It feels good to believe that I have a long way to go. That I have so much more potential in many different areas. What would happen if you reached your peak in everything? Personally I believe there wo…

What's Next?

Having taken some time for recovery I am feeling ready to look at what is next. I am fully aware of the requirements for listening to my body and that some elements can take as much as three full months to completely recover from the Ironman. Lessons learnt the hard way really help that learning curve.

Over the last few days I have dabbled a bit in getting back into the exercise swing of things. Everything has felt exceptionally good. Yet there are the odd little niggles here and there. Nothing major, just some tight spots, or a reduction in some range of motion.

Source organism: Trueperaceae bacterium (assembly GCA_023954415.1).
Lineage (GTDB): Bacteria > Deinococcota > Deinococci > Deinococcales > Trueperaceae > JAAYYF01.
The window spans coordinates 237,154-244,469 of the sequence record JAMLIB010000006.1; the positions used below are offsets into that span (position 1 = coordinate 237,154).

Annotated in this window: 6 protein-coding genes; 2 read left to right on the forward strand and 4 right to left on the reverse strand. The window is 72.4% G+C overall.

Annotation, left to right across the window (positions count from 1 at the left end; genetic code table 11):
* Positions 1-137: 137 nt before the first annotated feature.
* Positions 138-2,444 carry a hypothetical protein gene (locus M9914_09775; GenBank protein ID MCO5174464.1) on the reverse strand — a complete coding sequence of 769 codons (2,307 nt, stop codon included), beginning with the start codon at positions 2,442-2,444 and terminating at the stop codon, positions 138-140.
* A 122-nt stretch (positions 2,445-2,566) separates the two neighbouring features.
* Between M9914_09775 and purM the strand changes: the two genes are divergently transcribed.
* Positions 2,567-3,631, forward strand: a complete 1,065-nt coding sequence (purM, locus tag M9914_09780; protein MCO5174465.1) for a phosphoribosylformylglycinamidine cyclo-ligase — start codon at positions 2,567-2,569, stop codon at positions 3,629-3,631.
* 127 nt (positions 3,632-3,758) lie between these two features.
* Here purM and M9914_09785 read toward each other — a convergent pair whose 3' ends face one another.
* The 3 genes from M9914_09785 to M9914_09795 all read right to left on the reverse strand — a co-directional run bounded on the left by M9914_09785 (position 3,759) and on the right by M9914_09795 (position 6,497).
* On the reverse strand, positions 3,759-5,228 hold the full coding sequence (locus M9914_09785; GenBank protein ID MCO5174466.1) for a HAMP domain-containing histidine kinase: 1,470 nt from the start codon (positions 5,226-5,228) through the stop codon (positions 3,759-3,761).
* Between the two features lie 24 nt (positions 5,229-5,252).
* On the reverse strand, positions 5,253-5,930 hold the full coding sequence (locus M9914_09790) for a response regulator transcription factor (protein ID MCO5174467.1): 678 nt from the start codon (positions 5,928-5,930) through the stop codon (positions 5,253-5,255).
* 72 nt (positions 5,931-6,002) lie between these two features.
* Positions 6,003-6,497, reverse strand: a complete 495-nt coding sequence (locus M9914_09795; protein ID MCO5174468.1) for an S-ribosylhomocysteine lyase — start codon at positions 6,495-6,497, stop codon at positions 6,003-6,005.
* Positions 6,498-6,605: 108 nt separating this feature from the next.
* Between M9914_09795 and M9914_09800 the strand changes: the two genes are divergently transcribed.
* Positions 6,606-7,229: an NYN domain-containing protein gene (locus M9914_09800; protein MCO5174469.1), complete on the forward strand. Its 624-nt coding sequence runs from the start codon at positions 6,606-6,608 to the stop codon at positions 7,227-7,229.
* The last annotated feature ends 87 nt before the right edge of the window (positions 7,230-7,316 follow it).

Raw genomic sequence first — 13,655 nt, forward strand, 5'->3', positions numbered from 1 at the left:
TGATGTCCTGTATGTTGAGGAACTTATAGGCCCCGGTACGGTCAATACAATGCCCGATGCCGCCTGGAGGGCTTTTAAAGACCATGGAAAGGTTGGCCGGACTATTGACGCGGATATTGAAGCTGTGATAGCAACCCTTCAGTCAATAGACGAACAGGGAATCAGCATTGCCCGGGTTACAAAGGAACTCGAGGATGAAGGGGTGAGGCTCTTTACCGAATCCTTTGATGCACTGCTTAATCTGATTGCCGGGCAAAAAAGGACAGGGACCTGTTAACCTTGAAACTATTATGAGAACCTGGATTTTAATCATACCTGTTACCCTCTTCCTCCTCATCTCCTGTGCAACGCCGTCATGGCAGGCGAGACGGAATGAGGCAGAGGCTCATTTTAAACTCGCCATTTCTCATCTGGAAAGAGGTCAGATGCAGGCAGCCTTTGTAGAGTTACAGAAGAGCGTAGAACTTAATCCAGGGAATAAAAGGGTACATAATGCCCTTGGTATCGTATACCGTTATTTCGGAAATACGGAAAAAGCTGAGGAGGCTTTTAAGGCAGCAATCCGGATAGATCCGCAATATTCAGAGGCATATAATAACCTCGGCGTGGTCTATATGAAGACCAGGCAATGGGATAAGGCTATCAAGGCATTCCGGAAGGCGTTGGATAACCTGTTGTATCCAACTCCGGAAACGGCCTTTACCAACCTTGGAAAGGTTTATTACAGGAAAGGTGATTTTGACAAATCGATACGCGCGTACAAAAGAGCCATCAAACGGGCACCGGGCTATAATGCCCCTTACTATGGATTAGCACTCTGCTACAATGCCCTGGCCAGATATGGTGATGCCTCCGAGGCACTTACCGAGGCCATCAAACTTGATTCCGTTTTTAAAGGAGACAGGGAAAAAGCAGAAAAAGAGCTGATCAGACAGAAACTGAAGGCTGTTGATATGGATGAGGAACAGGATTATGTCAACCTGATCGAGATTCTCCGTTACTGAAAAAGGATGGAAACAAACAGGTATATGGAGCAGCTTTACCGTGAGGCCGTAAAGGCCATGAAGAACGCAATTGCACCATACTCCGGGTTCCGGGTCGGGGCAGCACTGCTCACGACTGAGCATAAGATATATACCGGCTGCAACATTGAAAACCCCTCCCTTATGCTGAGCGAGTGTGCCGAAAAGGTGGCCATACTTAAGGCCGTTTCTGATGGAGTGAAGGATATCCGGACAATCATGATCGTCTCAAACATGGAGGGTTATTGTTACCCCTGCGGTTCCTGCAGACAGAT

Where to now?

Simply put, I plan on taking a different approach yet again. There are a few things happening later this year that will demand an alteration to my training commitment. Which is really just another way of saying I will have keep an upper limit on my training volume. Naturally I'll talk about these commitments at a later time.

Importantly, another Ironman is not in the plans anytime in the next year. This isn'…

Ironman Australia 2008 - Race Report

I'll have to agree with Ewen, that it was not the best of my ability that I raced to, but the best of my current fitness. That is more accurate.


We arrived in Port Macquarie on the Wednesday before the race. Staying with me this time were my parents, sister, brother-in-law and my wife. We had an apartment out at Flynns Beach, which was close enough to town, but far enough to feel removed from all the race hype. This year, I only attended the compulsory registrations, and briefing. This had me feeling very relaxed leading into race day.